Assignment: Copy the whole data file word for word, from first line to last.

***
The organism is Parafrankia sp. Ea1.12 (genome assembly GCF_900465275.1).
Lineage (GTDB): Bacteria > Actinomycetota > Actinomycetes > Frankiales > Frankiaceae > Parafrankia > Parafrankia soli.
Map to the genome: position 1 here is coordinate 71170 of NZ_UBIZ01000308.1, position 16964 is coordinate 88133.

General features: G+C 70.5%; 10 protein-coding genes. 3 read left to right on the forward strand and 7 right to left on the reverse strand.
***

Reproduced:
The organism is Parafrankia sp. Ea1.12 (genome assembly GCF_900465275.1).
Lineage (GTDB): Bacteria > Actinomycetota > Actinomycetes > Frankiales > Frankiaceae > Parafrankia > Parafrankia soli.
Map to the genome: position 1 here is coordinate 71170 of NZ_UBIZ01000308.1, position 16964 is coordinate 88133.

General features: G+C 70.5%; 10 protein-coding genes. 3 read left to right on the forward strand and 7 right to left on the reverse strand.